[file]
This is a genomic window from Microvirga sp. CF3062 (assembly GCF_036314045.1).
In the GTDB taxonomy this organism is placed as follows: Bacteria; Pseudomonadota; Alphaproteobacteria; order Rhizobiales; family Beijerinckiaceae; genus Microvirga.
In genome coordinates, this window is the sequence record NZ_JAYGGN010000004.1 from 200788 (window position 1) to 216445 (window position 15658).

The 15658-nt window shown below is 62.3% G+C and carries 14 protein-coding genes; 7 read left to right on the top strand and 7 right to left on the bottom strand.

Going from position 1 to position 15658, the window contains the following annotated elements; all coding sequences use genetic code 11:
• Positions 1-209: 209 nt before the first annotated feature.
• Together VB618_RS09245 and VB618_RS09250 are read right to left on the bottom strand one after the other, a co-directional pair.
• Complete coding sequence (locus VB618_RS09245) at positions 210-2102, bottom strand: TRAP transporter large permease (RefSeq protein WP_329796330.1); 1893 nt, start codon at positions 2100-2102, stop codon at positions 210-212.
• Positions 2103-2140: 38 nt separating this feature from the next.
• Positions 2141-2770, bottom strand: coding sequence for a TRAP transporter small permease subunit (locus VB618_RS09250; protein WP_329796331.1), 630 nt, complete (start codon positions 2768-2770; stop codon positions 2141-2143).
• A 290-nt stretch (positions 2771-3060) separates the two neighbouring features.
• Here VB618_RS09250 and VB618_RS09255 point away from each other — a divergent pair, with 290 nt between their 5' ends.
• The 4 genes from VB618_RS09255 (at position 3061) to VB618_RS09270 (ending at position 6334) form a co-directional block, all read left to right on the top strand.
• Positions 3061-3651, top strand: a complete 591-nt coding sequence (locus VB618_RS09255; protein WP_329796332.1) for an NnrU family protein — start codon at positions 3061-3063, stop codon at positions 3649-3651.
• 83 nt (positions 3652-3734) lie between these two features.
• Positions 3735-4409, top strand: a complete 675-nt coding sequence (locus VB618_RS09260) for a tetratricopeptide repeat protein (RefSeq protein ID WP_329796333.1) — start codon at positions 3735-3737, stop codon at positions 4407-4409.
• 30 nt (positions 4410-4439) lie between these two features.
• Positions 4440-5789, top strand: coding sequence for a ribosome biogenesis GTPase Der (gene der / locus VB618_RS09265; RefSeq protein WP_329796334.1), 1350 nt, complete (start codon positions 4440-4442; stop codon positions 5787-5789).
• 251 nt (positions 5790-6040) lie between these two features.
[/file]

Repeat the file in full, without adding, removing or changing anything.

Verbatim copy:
This is a genomic window from Microvirga sp. CF3062 (assembly GCF_036314045.1).
In the GTDB taxonomy this organism is placed as follows: Bacteria; Pseudomonadota; Alphaproteobacteria; order Rhizobiales; family Beijerinckiaceae; genus Microvirga.
In genome coordinates, this window is the sequence record NZ_JAYGGN010000004.1 from 200788 (window position 1) to 216445 (window position 15658).

The 15658-nt window shown below is 62.3% G+C and carries 14 protein-coding genes; 7 read left to right on the top strand and 7 right to left on the bottom strand.

Going from position 1 to position 15658, the window contains the following annotated elements; all coding sequences use genetic code 11:
• Positions 1-209: 209 nt before the first annotated feature.
• Together VB618_RS09245 and VB618_RS09250 are read right to left on the bottom strand one after the other, a co-directional pair.
• Complete coding sequence (locus VB618_RS09245) at positions 210-2102, bottom strand: TRAP transporter large permease (RefSeq protein WP_329796330.1); 1893 nt, start codon at positions 2100-2102, stop codon at positions 210-212.
• Positions 2103-2140: 38 nt separating this feature from the next.
• Positions 2141-2770, bottom strand: coding sequence for a TRAP transporter small permease subunit (locus VB618_RS09250; protein WP_329796331.1), 630 nt, complete (start codon positions 2768-2770; stop codon positions 2141-2143).
• A 290-nt stretch (positions 2771-3060) separates the two neighbouring features.
• Here VB618_RS09250 and VB618_RS09255 point away from each other — a divergent pair, with 290 nt between their 5' ends.
• The 4 genes from VB618_RS09255 (at position 3061) to VB618_RS09270 (ending at position 6334) form a co-directional block, all read left to right on the top strand.
• Positions 3061-3651, top strand: a complete 591-nt coding sequence (locus VB618_RS09255; protein WP_329796332.1) for an NnrU family protein — start codon at positions 3061-3063, stop codon at positions 3649-3651.
• 83 nt (positions 3652-3734) lie between these two features.
• Positions 3735-4409, top strand: a complete 675-nt coding sequence (locus VB618_RS09260) for a tetratricopeptide repeat protein (RefSeq protein ID WP_329796333.1) — start codon at positions 3735-3737, stop codon at positions 4407-4409.
• 30 nt (positions 4410-4439) lie between these two features.
• Positions 4440-5789, top strand: coding sequence for a ribosome biogenesis GTPase Der (gene der / locus VB618_RS09265; RefSeq protein WP_329796334.1), 1350 nt, complete (start codon positions 4440-4442; stop codon positions 5787-5789).
• 251 nt (positions 5790-6040) lie between these two features.